I tell everyone I’m a fan of Botox, and I get it done regularly. But lately, it seems like tons of women in their twenties think they need to get it done too, and not for the reasons I do it. Their reason is prevention. The problem is, their idea of prevention might not be exactly what they think.
Botox and similar brands like Xeomin and Dysport (which are all called neuromodulators) can prevent wrinkles, but they also need regular maintenance. Every doctor I’ve spoken with agrees on this including my go-to injector, Los Angeles facial plastic surgeon Karan Dhir, M.D.
He says the idea of wrinkle prevention has resulted in a surge of younger patients seeing him for Botox consultations, but whether he thinks they all need it is another story.
“Botox can help prevent deep imprinted lines that we call wrinkles because of the effect of relaxing the muscles that can crease the skin,” he says. “Patients in their twenties have sufficient volume and thickness of the facial skin. It can withstand the folding and creasing forces of the underlying muscle. The skin begins to lose volume and thins notably between the ages of 30 to 40. This, in my opinion, is the time to begin Botox treatments—right before the creases have an opportunity to become deeply imprinted.”
That’s not to say the time to start isn’t in your twenties, he says everyone’s skin varies depending on factors like skin color, sun exposure, and family history.
It’s due to genetics that Los Angeles plastic surgeon Sheila Nazarian,M.D., says she started Botox early. “Those vertical lines between the eyebrows run in my family, and I wanted to prevent that.”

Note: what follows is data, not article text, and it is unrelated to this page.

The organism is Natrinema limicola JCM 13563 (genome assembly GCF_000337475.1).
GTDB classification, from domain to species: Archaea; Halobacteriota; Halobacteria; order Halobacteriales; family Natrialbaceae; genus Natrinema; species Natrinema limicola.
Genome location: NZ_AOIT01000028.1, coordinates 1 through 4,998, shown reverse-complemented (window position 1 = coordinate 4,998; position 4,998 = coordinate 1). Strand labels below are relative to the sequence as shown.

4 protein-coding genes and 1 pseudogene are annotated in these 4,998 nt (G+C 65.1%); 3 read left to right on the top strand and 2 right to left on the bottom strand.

But that doesn’t mean she or anyone else who starts in her twenties won’t need more Botox or other anti-aging treatments in the future.
“When you use Botox, you are preventing fine wrinkles and preventing deepening of those wrinkles that you already have,” says Dr. Nazarian. “Potentially, if you start early, you will atrophy the facial muscles and weaken them so that you don’t have to get Botox as often when you are older. But you cannot stop using them if you want to prevent wrinkles, which are formed by muscle movement.”
She adds, “When you find a clothing brand that really makes you look good, do you ever stop shopping that brand? When injectables are done well, they really make you feel good.”
And I agree—I love the results I get from Botox. My crow’s-feet disappear, and when I get my “elevens” (the lines between the brows) done, I look less stressed. But I also realize it’s a commitment. I don’t remember having major wrinkles in either area before I started the treatment, but I sure see them now when the Botox wears out. There’s a chance those wrinkles would have been worse had I waited until now to get started, but I’m still not going to stop treatment any time soon. I’m in this for the long haul.
That’s OK with me. On a side note, I also happen to be at a place in life where I can see the right doctor on a regular basis—which should be the number one priority when seeking out injections. The right doctor (a board-certified facial plastic surgeon, plastic surgeon, or dermatologist) can make the difference between looking natural and refreshed to looking like the front page of a tabloid.
Had that been true in my twenties? I’m not so sure, which is why I’m glad I waited to start in my thirties—when the wrinkles I had actually started to bother me.
Obviously, Botox isn’t for everyone, and I’m not suggesting it should be. But if you’re interested in seeing what it’s like, I recently took a friend to get her first Botox injections. You can see her get it done and the results in the video below.